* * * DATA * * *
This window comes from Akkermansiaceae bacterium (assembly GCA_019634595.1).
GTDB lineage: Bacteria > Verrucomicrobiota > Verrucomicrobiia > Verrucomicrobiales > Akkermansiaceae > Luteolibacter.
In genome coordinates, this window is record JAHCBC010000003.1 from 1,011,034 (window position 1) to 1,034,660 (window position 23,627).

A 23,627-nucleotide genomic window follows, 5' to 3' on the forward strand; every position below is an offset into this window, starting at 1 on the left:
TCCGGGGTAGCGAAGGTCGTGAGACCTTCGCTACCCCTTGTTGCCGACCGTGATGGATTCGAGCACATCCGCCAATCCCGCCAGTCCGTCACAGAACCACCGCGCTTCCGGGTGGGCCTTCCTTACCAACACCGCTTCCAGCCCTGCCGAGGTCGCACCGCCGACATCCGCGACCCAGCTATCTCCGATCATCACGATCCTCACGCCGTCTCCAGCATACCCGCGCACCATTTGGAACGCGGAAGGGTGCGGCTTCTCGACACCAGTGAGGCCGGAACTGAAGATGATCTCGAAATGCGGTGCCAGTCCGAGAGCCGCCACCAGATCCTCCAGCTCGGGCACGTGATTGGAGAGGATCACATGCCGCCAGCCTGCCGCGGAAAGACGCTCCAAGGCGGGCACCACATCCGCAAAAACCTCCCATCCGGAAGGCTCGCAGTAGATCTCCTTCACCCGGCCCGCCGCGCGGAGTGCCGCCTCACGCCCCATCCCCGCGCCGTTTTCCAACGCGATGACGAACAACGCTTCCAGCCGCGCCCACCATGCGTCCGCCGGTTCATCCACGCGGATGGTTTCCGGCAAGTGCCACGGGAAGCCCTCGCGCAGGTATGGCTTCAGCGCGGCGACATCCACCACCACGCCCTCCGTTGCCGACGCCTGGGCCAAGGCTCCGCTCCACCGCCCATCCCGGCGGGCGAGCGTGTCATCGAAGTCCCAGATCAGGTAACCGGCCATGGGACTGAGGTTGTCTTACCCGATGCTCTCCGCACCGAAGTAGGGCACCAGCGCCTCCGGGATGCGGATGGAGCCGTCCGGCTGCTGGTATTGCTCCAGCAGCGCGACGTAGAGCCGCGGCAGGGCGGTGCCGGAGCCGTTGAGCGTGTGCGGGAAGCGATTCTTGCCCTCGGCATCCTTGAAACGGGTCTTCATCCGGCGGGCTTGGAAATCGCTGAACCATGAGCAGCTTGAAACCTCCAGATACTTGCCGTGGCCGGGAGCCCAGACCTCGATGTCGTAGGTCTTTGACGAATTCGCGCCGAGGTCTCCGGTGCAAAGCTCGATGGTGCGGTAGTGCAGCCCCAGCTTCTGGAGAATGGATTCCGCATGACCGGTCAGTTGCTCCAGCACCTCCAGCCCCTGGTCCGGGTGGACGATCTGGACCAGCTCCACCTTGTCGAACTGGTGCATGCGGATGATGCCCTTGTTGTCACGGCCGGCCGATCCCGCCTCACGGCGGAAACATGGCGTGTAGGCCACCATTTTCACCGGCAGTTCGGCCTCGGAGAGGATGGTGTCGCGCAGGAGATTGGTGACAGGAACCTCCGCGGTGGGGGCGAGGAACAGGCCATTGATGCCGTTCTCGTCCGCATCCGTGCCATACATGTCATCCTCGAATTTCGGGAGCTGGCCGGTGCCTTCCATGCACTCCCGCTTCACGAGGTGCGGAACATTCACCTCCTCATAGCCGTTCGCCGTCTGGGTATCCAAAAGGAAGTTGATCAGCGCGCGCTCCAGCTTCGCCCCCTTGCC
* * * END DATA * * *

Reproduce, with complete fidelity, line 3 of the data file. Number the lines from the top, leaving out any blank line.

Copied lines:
In genome coordinates, this window is record JAHCBC010000003.1 from 1,011,034 (window position 1) to 1,034,660 (window position 23,627).